## Deep Learning for Code

### Torsten Scholak · Gabriel Orlanski · Disha Shrivastava · Arun Raja · Dzmitry Bahdanau · Jonathan Herzig

Abstract Workshop Website
Fri 29 Apr, 5 a.m. PDT

Abstract:

An exciting application area of machine learning and deep learning methods is completion, repair, synthesis, and automatic explanation of program code. This field has received a fair amount of attention in the last decade, yet arguably the recent application of large scale language modelling techniques to the domain of code holds a tremendous promise to completely revolutionize this area. The new large pretrained models excel at completing code and synthesizing code from natural language descriptions; they work across a wide range of domains, tasks, and programming languages. The excitement about new possibilities is spurring tremendous interest in both industry and academia. Yet, we are just beginning to explore the potential of large-scale deep learning for code, and state-of-the-art models still struggle with correctness and generalization. This calls for platforms to exchange ideas and discuss the challenges in this line of work. Deep Learning for Code (DL4C) is a workshop that will provide a platform for researchers to share their work on deep learning for code.DL4C welcomes researchers interested in a number of topics, including but not limited to: AI code assistants, representations and model architectures for code, pretraining methods, methods for producing code from natural language, static code analysis and evaluation of deep learning for code techniques.

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### Schedule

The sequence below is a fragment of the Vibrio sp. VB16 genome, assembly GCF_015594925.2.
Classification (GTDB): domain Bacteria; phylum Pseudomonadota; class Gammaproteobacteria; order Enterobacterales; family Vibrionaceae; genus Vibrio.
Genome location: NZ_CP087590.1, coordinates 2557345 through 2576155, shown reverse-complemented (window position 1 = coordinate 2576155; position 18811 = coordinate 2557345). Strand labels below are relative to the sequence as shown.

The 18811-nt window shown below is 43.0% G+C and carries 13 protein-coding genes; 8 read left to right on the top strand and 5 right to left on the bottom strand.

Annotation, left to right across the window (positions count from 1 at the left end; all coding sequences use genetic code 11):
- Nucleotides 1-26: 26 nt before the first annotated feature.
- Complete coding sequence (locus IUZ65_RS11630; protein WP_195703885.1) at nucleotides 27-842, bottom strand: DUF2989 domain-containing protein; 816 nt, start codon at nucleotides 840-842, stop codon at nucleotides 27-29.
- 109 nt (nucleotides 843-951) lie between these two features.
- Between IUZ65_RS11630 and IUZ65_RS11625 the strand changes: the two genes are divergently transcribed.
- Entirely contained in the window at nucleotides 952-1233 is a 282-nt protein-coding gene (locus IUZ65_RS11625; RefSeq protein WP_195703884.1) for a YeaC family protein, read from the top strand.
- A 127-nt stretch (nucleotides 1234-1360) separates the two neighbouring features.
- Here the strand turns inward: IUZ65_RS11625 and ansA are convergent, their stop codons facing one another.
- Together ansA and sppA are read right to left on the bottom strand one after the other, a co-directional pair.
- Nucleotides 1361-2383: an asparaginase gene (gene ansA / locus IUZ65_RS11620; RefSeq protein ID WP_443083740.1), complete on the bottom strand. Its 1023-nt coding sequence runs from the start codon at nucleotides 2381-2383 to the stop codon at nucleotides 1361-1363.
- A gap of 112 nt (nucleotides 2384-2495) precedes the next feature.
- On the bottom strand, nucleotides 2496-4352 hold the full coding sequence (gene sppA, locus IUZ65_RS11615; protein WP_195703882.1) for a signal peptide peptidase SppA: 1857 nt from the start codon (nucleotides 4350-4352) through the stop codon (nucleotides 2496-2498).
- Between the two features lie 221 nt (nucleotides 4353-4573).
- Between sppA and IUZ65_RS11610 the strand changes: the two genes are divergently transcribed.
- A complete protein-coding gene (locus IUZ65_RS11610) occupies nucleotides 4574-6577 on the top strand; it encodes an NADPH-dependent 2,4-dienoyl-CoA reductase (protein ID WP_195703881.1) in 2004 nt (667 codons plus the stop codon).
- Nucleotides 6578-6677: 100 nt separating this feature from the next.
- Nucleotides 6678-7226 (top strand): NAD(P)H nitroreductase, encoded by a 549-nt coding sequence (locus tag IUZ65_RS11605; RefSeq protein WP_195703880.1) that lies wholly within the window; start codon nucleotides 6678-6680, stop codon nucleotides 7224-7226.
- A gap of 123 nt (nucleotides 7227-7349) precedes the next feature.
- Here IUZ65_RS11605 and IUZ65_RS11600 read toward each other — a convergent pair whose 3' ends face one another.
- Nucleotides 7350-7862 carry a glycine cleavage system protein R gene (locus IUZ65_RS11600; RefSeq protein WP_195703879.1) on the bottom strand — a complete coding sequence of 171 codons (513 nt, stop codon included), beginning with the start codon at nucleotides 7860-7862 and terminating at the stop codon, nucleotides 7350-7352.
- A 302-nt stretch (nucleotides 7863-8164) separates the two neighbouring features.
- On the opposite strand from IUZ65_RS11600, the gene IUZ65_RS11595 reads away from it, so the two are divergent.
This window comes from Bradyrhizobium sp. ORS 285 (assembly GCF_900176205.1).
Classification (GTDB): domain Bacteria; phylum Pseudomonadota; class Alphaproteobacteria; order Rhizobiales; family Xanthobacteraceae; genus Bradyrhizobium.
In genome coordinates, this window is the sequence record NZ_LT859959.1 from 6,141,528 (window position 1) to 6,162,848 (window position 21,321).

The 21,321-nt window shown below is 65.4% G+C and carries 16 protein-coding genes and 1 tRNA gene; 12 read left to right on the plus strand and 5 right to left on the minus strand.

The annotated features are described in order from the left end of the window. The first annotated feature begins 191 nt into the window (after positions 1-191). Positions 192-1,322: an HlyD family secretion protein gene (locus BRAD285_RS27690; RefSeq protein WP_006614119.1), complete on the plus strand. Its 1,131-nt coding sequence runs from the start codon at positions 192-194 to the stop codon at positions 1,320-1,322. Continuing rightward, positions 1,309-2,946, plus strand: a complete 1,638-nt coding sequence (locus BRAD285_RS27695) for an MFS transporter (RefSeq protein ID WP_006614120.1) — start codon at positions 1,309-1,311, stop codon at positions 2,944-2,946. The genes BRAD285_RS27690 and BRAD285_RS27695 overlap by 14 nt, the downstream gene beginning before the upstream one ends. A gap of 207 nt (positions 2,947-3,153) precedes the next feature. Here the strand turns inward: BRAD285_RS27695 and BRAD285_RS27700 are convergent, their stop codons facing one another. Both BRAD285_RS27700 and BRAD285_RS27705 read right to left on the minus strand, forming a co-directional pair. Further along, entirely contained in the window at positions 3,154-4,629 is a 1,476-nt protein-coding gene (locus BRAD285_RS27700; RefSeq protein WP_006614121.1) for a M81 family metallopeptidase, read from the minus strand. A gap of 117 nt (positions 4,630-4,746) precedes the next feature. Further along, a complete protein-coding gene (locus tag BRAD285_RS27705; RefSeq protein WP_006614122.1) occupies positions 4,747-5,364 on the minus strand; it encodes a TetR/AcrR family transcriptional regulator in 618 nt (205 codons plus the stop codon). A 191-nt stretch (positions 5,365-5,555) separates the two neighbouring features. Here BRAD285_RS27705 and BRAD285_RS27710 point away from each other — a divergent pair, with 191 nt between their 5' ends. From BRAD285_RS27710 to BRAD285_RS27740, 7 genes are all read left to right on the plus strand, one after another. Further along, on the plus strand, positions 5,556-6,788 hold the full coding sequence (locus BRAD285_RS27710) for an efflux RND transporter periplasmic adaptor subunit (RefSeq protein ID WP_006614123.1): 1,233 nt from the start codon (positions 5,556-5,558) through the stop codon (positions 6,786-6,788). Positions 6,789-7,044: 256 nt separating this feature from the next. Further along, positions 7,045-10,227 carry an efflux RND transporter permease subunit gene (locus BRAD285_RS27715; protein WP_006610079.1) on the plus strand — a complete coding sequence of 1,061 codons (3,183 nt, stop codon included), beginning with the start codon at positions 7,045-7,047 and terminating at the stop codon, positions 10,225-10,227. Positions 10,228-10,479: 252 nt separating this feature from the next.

Fri 5:00 a.m. - 5:15 a.m. Opening Remarks (Announcement) 🔗 Fri 5:15 a.m. - 6:00 a.m. Deep Learning Models for Bug Detection and Repair (Invited Talk)    While generative models for code completion are currently popular, code construction is only a small part of software development. Instead, code maintenance spans a much larger proportion of software development. One way to support such activities is through learned program analyses, However, token-based representations of code have been shown to underperform for such tasks. In this talk, I discuss graph and hypergraph representations of code that can be used with deep learning models for program analyses. Then, I illustrate how such models can be used towards finding and fixing seemingly simple but hard-to-find bugs. I conclude by discussing open challenges and opportunities in this area. Miltiadis Allamanis 🔗 Fri 6:00 a.m. - 6:45 a.m. Learning to Program by Learning to Read (Invited Talk) In the age of deep networks, "learning" almost invariably means "learning from examples". Image classifiers are trained with large datasets of (labeled or unlabeled) images, machine translation systems with corpora of translated sentences, and robot policies with demonstrations. But when human learners acquire new concepts and skills, we often do so with richer supervision, especially in the form of language---we learn new concepts from exemplars accompanied by descriptions or definitions, and new skills from demonstrations accompanied by instructions. In natural language processing, recent years have seen a number of successful approaches to learning from task definitions and other forms of auxiliary language-based supervision. But these successes have been largely confined to tasks that also involve language as an input and an output. What will it take to make language-based training useful for other learning problems? In this talk, I'll present some recent results on using natural language to guide both search and library learning in inductive program synthesis, and discuss connections to the role of language in human concept learning. Jacob Andreas 🔗 Fri 6:45 a.m. - 7:00 a.m. Coffee Break (Break) 🔗 Fri 7:00 a.m. - 7:10 a.m. Learning to Superoptimize Real-World Programs (Best Paper Spotlight) Program optimization is the process of modifying software to execute more efficiently. Superoptimizers attempt to find the optimal program by employing significantly more expensive search and constraint solving techniques. Generally, these methods do not scale well to programs in real development scenarios, and as a result superoptimization has largely been confined to small-scale, domain-specific, and/or synthetic program benchmarks. In this paper, we propose a framework to learn to superoptimize real-world programs by using neural sequence-to-sequence models. We created a dataset consisting of over 25K real-world x86-64 assembly functions mined from open-source projects and propose an approach, Self Imitation Learning for Optimization (SILO) that is easy to implement and outperforms a standard policy gradient learning approach on our dataset. Our method, SILO, superoptimizes 5.9% of our test set when compared with the gcc version 10.3 compiler’s aggressive optimization level -O3. We also report that SILO’s rate of superoptimization on our test set is over five times that of a standard policy gradient approach and a model pre-trained on compiler optimization demonstration. Alexander Shypula · Pengcheng Yin · Jeremy Lacomis · Claire Le Goues · Edward Schwartz · Graham Neubig 🔗 Fri 7:10 a.m. - 7:20 a.m. CodeBPE: Investigating Subtokenization Options for Large Language Model Pretraining on Source Code (Spotlight)    Recent works has widely adopted large language model pretraining for source code, suggested source code-specific pretraining objectives and investigated the applicability of various Transformer-based language model architectures for source code. This work investigates another important aspect of such models, the effect of different subtokenization options, and aims at identifying most effective and length-efficient subtokenizations, taking into account source code specifics. We propose subtokenziation that reduces average length by 17--40% without downstream performance drop, and show that a carefully chosen subtokenization may significantly improve quality by 0.5-2%, possibly with some length increase. Nadezhda Chirkova · Sergei Troshin 🔗 Fri 7:20 a.m. - 7:30 a.m. NS3: Neuro-Symbolic Semantic Code Search (Spotlight) Semantic code search is the task of retrieving a code snippet given a textual description of its functionality. Recent work has been focused on using similarity metrics between neural embeddings of text and code. However, current language models are known to struggle with longer, compositional sentences, and multi-step reasoning. To overcome this limitation, we propose supplementing the query sentence with a layout of its semantic structure. The semantic layout is used to break down the final reasoning decision into a series of lower-level decisions. We use a Neural Module Network architecture to implement this idea. We compare our model - $NS^3$ (Neuro-Symbolic Semantic Search) - to a number of baselines, including state-of-the-art semantic code retrieval methods, such as CodeBERT, CuBERT and GraphCodeBERT, and evaluate on two datasets - Code Search Net (CSN) and Code Search and Question Answering (CoSQA). On these datasets, we demonstrate that our approach results in higher performance. We also perform additional studies to show the effectiveness of our modular design when handling compositional queries. Shushan Arakelyan · Anna Hakhverdyan · Miltiadis Allamanis · Christophe Hauser · Luis Garcia · Xiang Ren 🔗 Fri 7:30 a.m. - 8:15 a.m. In-IDE Code Generation from Natural Language: Promise and Challenges (Invited Talk) One major difficulty of programming is turning concepts into code, especially when dealing with the APIs of unfamiliar libraries. Recently, there has been a proliferation of machine learning methods for code generation and retrieval from natural language queries, but these have primarily been evaluated purely based on execution accuracy or overlap of generated code with developer-written code, and the actual effect of these methods on the developer workflow is surprisingly unattested. In this talk, I will describe a user study in which we performed a comprehensive investigation of the promise and challenges of using such technology inside the PyCharm IDE, asking questions such as “does it improve developer productivity or accuracy, how does it affect the developer experience, and what are the remaining gaps and challenges?” Graham Neubig 🔗 Fri 8:15 a.m. - 9:00 a.m. Competitive Programming with AlphaCode (Invited Talk) Programming is a powerful problem-solving tool. Systems that can assist programmers or even generate programs themselves could make programming more productive and accessible. Recent large-scale language models have demonstrated impressive abilities to generate code, however they still perform poorly on more complex tasks that require problem-solving skills, such as competitive programming problems. In this talk we'll present AlphaCode, the motivations of the project and the design decisions we made. AlphaCode is a system for code generation that achieved an average ranking of top 54.3% in simulated evaluations on popular, recent programming competitions on the Codeforces platform. AlphaCode's success stemmed from: large transformer-based models, using a novel combination of architectural, training, and prompting modifications; extensive datasets; efficient large-scale sampling; and filtering and clustering-based sample selection. This marks the first time an artificial intelligence system has performed competitively in programming competitions. David Choi · Yujia Li 🔗 Fri 9:00 a.m. - 10:00 a.m. Lunch Break (Break) 🔗 Fri 10:00 a.m. - 11:00 a.m. Panel Discussion (Discussion Panel) Miltiadis Allamanis · Jacob Andreas · Graham Neubig · David Choi · Yujia Li · Jerry Tworek · Xinyun Chen 🔗 Fri 11:00 a.m. - 12:15 p.m. Code Summarization: Do Transformers Really Understand Code? (Poster)  link » Recent approaches for automatic code summarization rely on fine-tuned transformer based language Models often injected with program analysis information. We perform empirical studies to analyze the extent to which these models understand the code they attempt to summarize. We observe that these models rely heavily on the textual cues present in comments/function names/variable names and that masking this information negatively impacts the generated summaries. Further, subtle code transformations which drastically alter program logic have no corresponding impact on the generated summaries. Overall, the quality of the generated summaries even from State-Of-The-Art models is quite poor, raising questions about the utility of current approaches and datasets. Link » Ankita Sontakke · Manasi Patwardhan · Lovekesh Vig · Raveendra Kumar Medicherla · Ravindra Naik · Gautam Shroff 🔗 Fri 11:00 a.m. - 12:15 p.m. Patch Generation with Language Models: Feasibility and Scaling Behavior (Poster)  link » Large language models have shown a propensity for generating correct, multi-line programs from natural language prompts. Given past findings highlighting that bugs and patches can be distinguished by predictability according to simple language models, it is natural to ask if modern, large neural options lend themselves especially well to program repair without any calibration. We study this in the context of one-line bugs, providing a series of models of varying scales (from 160M to 12B parameters) with the context preceding a buggy line in 72 Java and Python programs and analyze the rank at which the correct patch (and original buggy line) is generated, if at all. Our results highlight a noticeable correlation of model size with test-passing accuracy and patch ranking quality, as well as several other findings related to the differences between the two languages and the propensity for especially the largest models to generate candidate patches that closely resemble (if not exactly match), the original developer patch. Link » Sophia Kolak · Ruben Martins · Claire Le Goues · Vincent Hellendoorn 🔗 Fri 11:00 a.m. - 12:15 p.m. Compositional Generalization and Decomposition in Neural Program Synthesis (Poster)  link » When writing programs, people have the ability to tackle a new complex task by decomposing it into smaller and more familiar subtasks. While it is difficult to measure whether neural program synthesis methods have similar capabilities, what we can measure is whether they compositionally generalize, that is, whether a model that has been trained on the simpler subtasks is subsequently able to solve more complex tasks. In this paper, we focus on measuring the ability of learned program synthesizers to compositionally generalize. We first characterize several different axes along which program synthesis methods would be desired to generalize, e.g., length generalization, or the ability to combine known subroutines in new ways that do not occur in the training data. Based on this characterization, we introduce a benchmark suite of tasks to assess these abilities based on two popular existing datasets, SCAN and RobustFill. Finally, we make first attempts to improve the compositional generalization ability of Transformer models along these axes through novel attention mechanisms that draw inspiration from a human-like decomposition strategy. Empirically, we find our modified Transformer models generally perform better than natural baselines, but the tasks remain challenging. Link » Kensen Shi · Joey Hong · Manzil Zaheer · Pengcheng Yin · Charles Sutton 🔗 Fri 11:00 a.m. - 12:15 p.m. Learning to Walk over Relational Graphs of Source Code (Poster)  link » Information-rich relational graphs have shown great potential in designing effective representations of code for program-understanding tasks. However, the wealth of structural and semantic information in such graphs can overwhelm models, because of their limited input size. A promising approach for overcoming this challenge is to gather presumed-relevant but smaller context from a larger graph, and random walks over graphs was one of the first such approaches discovered. We propose a deep-learning approach that improves upon random walks by learning task-specific walk policies that guide the traversal of the graph towards the most relevant context. In the setting of relational graphs representing programs and their semantic properties, we observe that models that employ learned policies for guiding walks are 6-36% points more accurate than models that employ uniform random walks, and 0.2-3.5% points more accurate than models that employ expert knowledge for guiding the walks. Link » Pardis Pashakhanloo · Aaditya Naik · Hanjun Dai · Petros Maniatis · Mayur Naik 🔗 Fri 11:00 a.m. - 12:15 p.m. Scotch: A Semantic Code Search Engine for IDEs (Poster)  link » Code search is the task of finding relevant code snippets given a natural language query. In order to facilitate real time code search, we introduce Scotch, a semantic code search tool that runs within an IDE. The semantic nature of code search in Scotch allows us to leverage the semantic meaning of code via learned vector representations, while the in-IDE nature helps to improve developers' productivity by eliminating the need to navigate to web-browsers to search for code. The query used for code search is oftentimes ambiguous without the surrounding context of the search. In direct contrast to traditional search engines tailored to take a single line of input, the in-IDE nature of Scotch allows it to automatically infer code context during search and utilize it for search results. Hence, we propose the task `contextual code search' and present an analysis of how this code context can help improve the relevance of search results. Since no existing dataset could fit our task of contextual code search, we collect and contribute a dataset of about 19M functions from GitHub repositories with permissive licenses, which is the first large-scale dataset openly available for the task of contextual code search. We also present a small, manually-curated test set to assess the code ranking quality for code search. We finetune the CodeBERT model to perform code search given a natural language query with and without surrounding code context. Results from automated as well as human evaluation suggest that the inclusion of code context in search significantly improves the retrieval of the correct code snippet and slightly hinders the ranking quality among annotated code snippets. Our work provides motivation and resources for future research into contextual code search. Link » Samip Dahal · Adyasha Maharana · Mohit Bansal 🔗 Fri 11:00 a.m. - 12:15 p.m. Generating Programming Puzzles to Train Language Models (Poster)  link » This work shows how one can use large-scale Language Models (LMs) to automatically generate programming problems with verified solutions, in the form of “programming puzzles,” which can then in turn be used to fine-tune other LMs to solve more difficult programming puzzles. This work builds on two recent developments. First, LMs have achieved breakthroughs in non-trivial reasoning and algorithm implementation, generating code that can solve some intermediate level competitive programming problems. However, training code LMs involves curated sets of natural-language problem descriptions and source-code tests and solutions, which are limited in size. Second, a new format of programming challenge called a programming puzzle was introduced, which does not require a natural-language description and is directly specified by a source-code test. In this work we show how generating synthetic programming puzzles and solutions, verified for correctness by a Python interpreter, can be used to improve performance in solving test puzzles from P3, a public benchmark set of Python Programming Puzzles. It also opens the door to iterative self-improvement for LMs in future work. Link » Patrick Haluptzok · Matthew Bowers · Adam Tauman Kalai 🔗 Fri 11:00 a.m. - 12:15 p.m. Fix Bugs with Transformer through a Neural-Symbolic Edit Grammar (Poster)  link » We introduce NSEdit (neural-symbolic edit), a novel Transformer-based code repair method. Given only the source code that contains bugs, NSEdit predicts an editing sequence that can fix the bugs. The edit grammar is formulated as a regular language, and the Transformer uses it as a neural-symbolic scripting interface to generate editing programs. We modify the Transformer and add a pointer network to select the edit locations. An ensemble of rerankers are trained to re-rank the editing sequences generated by beam search. We fine-tune the rerankers on the validation set to reduce over-fitting. NSEdit is evaluated on various code repair datasets and achieved a new state-of-the-art accuracy ($24.04\%$) on the Tufano small dataset of the CodeXGLUE benchmark. NSEdit performs robustly when programs vary from packages to packages and when buggy programs are concrete. We conduct detailed analysis on our methods and demonstrate the effectiveness of each component. Link » Yaojie Hu · Xingjian Shi · Qiang Zhou · Lee Pike 🔗 Fri 11:00 a.m. - 12:15 p.m. Neural Instruction Combiner (Poster)  link » Instruction combiner (IC) is a critical compiler optimization pass, which replaces a sequence of instructions with an equivalent and optimized instruction sequence at basic block level. There can be thousands of instruction-combining patterns which need to be frequently updated as new coding styles/idioms/applications and novel hardware evolve over time. This results in frequent updates to the IC optimization pass thereby incurring considerable human effort and high software maintenance costs. To mitigate these challenges associated with the traditional IC, we design and implement a Neural Instruction Combiner (NIC) and demonstrate its feasibility by integrating it into the standard LLVM compiler optimization pipeline. NIC leverages neural Seq2Seq model techniques for generating optimized encoded Intermediate Representation (IR) sequence from the unoptimized encoded IR sequence. To the best of our knowledge, ours is the first work demonstrating the feasibility of a neural instruction combiner built into a full-fledged compiler pipeline. Given the novelty of this task, we built a new dataset for training our NIC neural model. We show that NIC achieves exact match results percentage of $72\%$ for optimized sequences as compared to traditional IC and Bleu precision score of $0.94$, demonstrating its feasibility in a production compiler pipeline. Link » sandya mannarswamy · Dibyendu Das 🔗 Fri 11:00 a.m. - 12:15 p.m. On-the-fly Discovery of Local Bugs using Inconsistency Analysis (Poster)  link » Traditional bug detection mechanisms have focused on a limited set of important issues and have specialized detectors for each of them. As the code corpora continue to grow in size and complexity, newer opportunities for a developer to make mistakes emerge, leading to \textit{long tail of local bugs}. Hence, we must investigate generalizable approaches that can detect such bugs. In this paper, we formulate and use the inconsistency principle that can be applied to discover bugs at arbitrary code granularity, for example at the package level. We experiment with two types of formulations: Pointwise Mutual Information (PMI) based and Sequence based approaches that respectively model smaller and larger contexts. The techniques learn code usage patterns from the code under analysis and apply the learnings on the same code -- thereby enabling on-the-fly bug detection. Experiments are conducted with two different program representations: token-based and graph-based. We show how the different variations capture diverse and complementary types of issues. The system is deployed in industrial setting and has detected 12 types of bugs with 70\% acceptance by developers in real-world code reviews. Link » Srinivasan Sengamedu · Qiang Zhou · Hangqi Zhao 🔗 Fri 11:00 a.m. - 12:15 p.m. COBRA: Enhancing DNN Latency Prediction with Language Models trained on Source Code (Poster)  link » With the recent developments of Deep Learning, having an accurate and device specific latency prediction for Deep Neural Networks (DNNs) has become important for both the manual and automatic design of efficient DNNs. Directly predicting the latency of DNNs from their source code yields significant practical benefits. It opens a way towards profilers that can instantly feedback the latency of a given piece of deep learning code to the developer.In this paper, we conduct a preliminary study for source code based latency prediction of DNNs. We introduce Code Based Runtime Approximation (COBRA), that leverages a transformer encoder to learn representations of short code snippets. These representations are then aggregated by a Graph Convolutional Network (GCN) that captures the algorithmic dependencies and that estimates the latency of the implemented DNN. Our experiments with COBRA show promising results and indicate that latency prediction from code can be competitive with traditional latency prediction methods for DNNs. Link » Robin Zbinden · Lukas Mauch · Fabien Cardinaux 🔗 Fri 11:00 a.m. - 12:15 p.m. Code Editing from Few Exemplars by Adaptive Multi-Extent Composition (Poster)  link » This paper considers the computer source code editing with a few exemplars. The editing exemplar, containing the original and modified support code snippets, showcases a certain editorial pattern, and code editing adapts the common pattern derived from a few support exemplars to a query code snippet. In this work, we propose a compositional deep learning approach to solve this code editing problem automatically. Our learning approach combines edit representations extracted from support exemplars and compositionally generalizes them to the query code snippet editing via multi-extent similarities ensemble. Specifically, we parse the support and query code snippets using language-specific grammar into abstract syntax trees. We apply the similarities measurement in multiple extents from individual nodes to collective tree representations for query and support sample matching, and ensemble the matching results through a similarity-ranking error estimator. We evaluate the proposed method on C# and Python datasets, and show up to 8.6\% accuracy improvements compared to non-composition baselines. Link » Peizhao Li · Xuchao Zhang · Ziyu Yao · Wei Cheng · Haifeng Chen · Hongfu Liu 🔗 Fri 11:00 a.m. - 12:15 p.m. A Systematic Evaluation of Large Language Models of Code (Poster)  link » Large language models (LMs) of code have recently shown tremendous promise in completing code and synthesizing code from natural language descriptions. However, the current state-of-the-art code LMs (e.g., Codex (Chen et al., 2021)) are not publicly available, leaving many questions about their model and data design decisions. We aim to fill in some of these blanks through a systematic evaluation of the largest existing models: Codex, GPT-J, GPT-Neo, GPT-NeoX-20B, and CodeParrot, across various programming languages. Although Codex itself is not open-source, we find that existing open-source models do achieve close results in some programming languages, although targeted mainly for natural language modeling. We further identify an important missing piece in the form of a large open-source model trained exclusively on a multi-lingual corpus of code. We release a new model, PolyCoder, with 2.7B parameters based on the GPT-2architecture, which was trained on 249GB of code across 12 programming languages on a single machine. In the C programming language, PolyCoder outperforms all models including Codex. Our trained models are open-source and publicly available at https://anonymized.for.review, which enables future research and application in this area. Link » Frank F Xu · Uri Alon · Graham Neubig · Vincent Hellendoorn 🔗 Fri 11:00 a.m. - 12:15 p.m. Static Prediction of Runtime Errors by Learning to Execute Programs with External Resource Descriptions (Poster)  link » The execution behavior of a program often depends on external resources, such as program inputs or file contents, and so cannot be run in isolation. Nevertheless, software developers benefit from fast iteration loops where automated tools identify errors as early as possible, even before programs can be compiled and run. This presents an interesting machine learning challenge: can we predict runtime errors in a "static" setting, where program execution is not possible? Here, we introduce a real-world dataset and task for predicting runtime errors, which we show is difficult for generic models like Transformers. We approach this task by developing an interpreter-inspired architecture with an inductive bias towards mimicking program executions, which models exception handling and "learns to execute" descriptions of the contents of external resources. Surprisingly, we show that the model can also predict the location of the error, despite being trained only on labels indicating the presence/absence and kind of error. In total, we present a practical and difficult-yet-approachable challenge problem related to learning program execution and we demonstrate promising new capabilities of interpreter-inspired machine learning models for code. Link » David Bieber · Rishab Goel · Daniel F Zheng · Hugo Larochelle · Danny Tarlow 🔗 Fri 11:00 a.m. - 12:15 p.m. Show Your Work: Scratchpads for Intermediate Computation with Language Models (Poster)  link » Large pre-trained language models perform remarkably well on tasks that can be done "in one pass", such as generating realistic text or synthesizing computer programs. However, they struggle with tasks that require unbounded multi-step computation, such as adding integers or executing programs. Surprisingly, we find that these same models are able to perform complex multi-step computations - even in the few-shot regime - when asked to perform the operation "step by step", showing the results of intermediate computations.In particular, we train Transformers to perform multi-step computations by asking them to emit intermediate computation steps into a "scratchpad". We hypothesize that by providing supervision on the intermediate computation steps, the model gains additional learning signal on how to systematically generalize from small computations to larger ones. On a series of increasingly complex tasks ranging from long addition to the execution of arbitrary programs, we show that scratchpads dramatically improve the ability of language models to perform multi-step computations, even when we care only about the final result. Even though the model is required to predict many more tokens, it is still better at predicting the final results, because the individual prediction steps are easier. We believe that this result provides an early indication of the potential power of intermediate computation within language models. Link » Maxwell Nye · Anders J Andreassen · Guy Gur-Ari · Henryk Michalewski · Jacob Austin · David Bieber · David Dohan · Aitor Lewkowycz · Maarten Bosma · David Luan · Charles Sutton · Augustus Odena 🔗 Fri 11:00 a.m. - 12:15 p.m. ReGVD: Revisiting Graph Neural Networks for Vulnerability Detection (Poster)  link » Identifying vulnerabilities in the source code is essential to protect the software systems from cyber security attacks. It, however, is also a challenging step that requires specialized expertise in security and code representation. To this end, we aim to develop a general, practical, and programming language-independent model capable of running on various source codes and libraries without difficulty. Therefore, we consider vulnerability detection as an inductive text classification problem and propose ReGVD, a simple yet effective graph neural network-based model for the problem. In particular, ReGVD views each raw source code as a flat sequence of tokens to build a graph, wherein node features are initialized by only the token embedding layer of a pre-trained programming language (PL) model. ReGVD then leverages residual connection among GNN layers and examines a mixture of graph-level sum and max poolings to return a graph embedding for the source code. Experimental results demonstrate that ReGVD outperforms the existing state-of-the-art models and obtains the highest accuracy on the real-world benchmark dataset from CodeXGLUE for vulnerability detection. Link » Van-Anh Nguyen · Dai Quoc Nguyen · Van Nguyen · Trung Le · Quan Tran · Dinh Phung 🔗 Fri 11:00 a.m. - 12:15 p.m. CodeBPE: Investigating Subtokenization Options for Large Language Model Pretraining on Source Code (Poster)  link » Recent works has widely adopted large language model pretraining for source code, suggested source code-specific pretraining objectives and investigated the applicability of various Transformer-based language model architectures for source code. This work investigates another important aspect of such models, the effect of different subtokenization options, and aims at identifying most effective and length-efficient subtokenizations, taking into account source code specifics. We propose subtokenziation that reduces average length by 17--40% without downstream performance drop, and show that a carefully chosen subtokenization may significantly improve quality by 0.5-2%, possibly with some length increase. [Note: This contribution also has a spotlight talk. Please find the paper here: https://openreview.net/forum?id=rd-G1nO-Jbq] Link » Nadezhda Chirkova · Sergei Troshin 🔗 Fri 11:00 a.m. - 12:15 p.m. Learning to Superoptimize Real-World Programs (Poster)  link » Program optimization is the process of modifying software to execute more efficiently. Superoptimizers attempt to find the optimal program by employing significantly more expensive search and constraint solving techniques. Generally, these methods do not scale well to programs in real development scenarios, and as a result superoptimization has largely been confined to small-scale, domain-specific, and/or synthetic program benchmarks. In this paper, we propose a framework to learn to superoptimize real-world programs by using neural sequence-to-sequence models. We created a dataset consisting of over 25K real-world x86-64 assembly functions mined from open-source projects and propose an approach, Self Imitation Learning for Optimization (SILO) that is easy to implement and outperforms a standard policy gradient learning approach on our dataset. Our method, SILO, superoptimizes 5.9% of our test set when compared with the gcc version 10.3 compiler’s aggressive optimization level -O3. We also report that SILO’s rate of superoptimization on our test set is over five times that of a standard policy gradient approach and a model pre-trained on compiler optimization demonstration. [Note: This contribution also has a spotlight talk. Please find the paper here: https://openreview.net/forum?id=H8q40ouZJWc] Link » Alexander Shypula · Pengcheng Yin · Jeremy Lacomis · Claire Le Goues · Edward Schwartz · Graham Neubig 🔗 Fri 11:00 a.m. - 12:15 p.m. NS3: Neuro-Symbolic Semantic Code Search (Poster)  link » Semantic code search is the task of retrieving a code snippet given a textual description of its functionality. Recent work has been focused on using similarity metrics between neural embeddings of text and code. However, current language models are known to struggle with longer, compositional sentences, and multi-step reasoning. To overcome this limitation, we propose supplementing the query sentence with a layout of its semantic structure. The semantic layout is used to break down the final reasoning decision into a series of lower-level decisions. We use a Neural Module Network architecture to implement this idea. We compare our model - $NS^3$ (Neuro-Symbolic Semantic Search) - to a number of baselines, including state-of-the-art semantic code retrieval methods, such as CodeBERT, CuBERT and GraphCodeBERT, and evaluate on two datasets - Code Search Net (CSN) and Code Search and Question Answering (CoSQA). On these datasets, we demonstrate that our approach results in higher performance. We also perform additional studies to show the effectiveness of our modular design when handling compositional queries. [Note: This contribution also has a spotlight talk. Please find the paper here: https://openreview.net/forum?id=rubeJ2ObyWc] Link » Shushan Arakelyan · Anna Hakhverdyan · Miltiadis Allamanis · Christophe Hauser · Luis Garcia · Xiang Ren 🔗 Fri 12:15 p.m. - 12:30 p.m. Coffee Break (Break) 🔗 Fri 12:30 p.m. - 1:15 p.m. Where generative models meet search: a brief history of recent advancements in neural program synthesis. (Invited Talk) In this talk I'll offer a birds eye view on recent progress in generative language models and how that applies to the domain of synthesizing small computer programs according to a natural language specification. I'll pay special attention to various techniques of search and how they can greatly increase accuracy of model generations at the cost of test-time compute. I will conclude the talk with some speculations on trend extrapolation and directions for future progress in this domain. Jerry Tworek 🔗 Fri 1:15 p.m. - 2:00 p.m. Learning to Model Structures and Execution for Program Synthesis (Invited Talk) Deep neural networks have achieved remarkable success in natural language processing and code modeling, especially with the advancement of pre-training techniques. In this talk, I will discuss my neural program synthesis research, with a focus of developing program synthesizers that learn to infer the user intents from different specification formats, and can be deployed in production. First, I will discuss my SpreadsheetCoder work, where we aim to predict spreadsheet formulas from the user-written tabular data. The SpreadsheetCoder model was integrated into Google Sheets, and is available to all Google users. In the second part of my talk, I will discuss my work on execution-guided techniques for program synthesis from input-output examples. We show that utilizing and modeling partial program execution significantly improves the program synthesis performance, especially for programming languages that include control flow constructs such as conditionals and loops. Xinyun Chen 🔗 Fri 2:00 p.m. - 2:15 p.m. Closing Remarks (Announcement) 🔗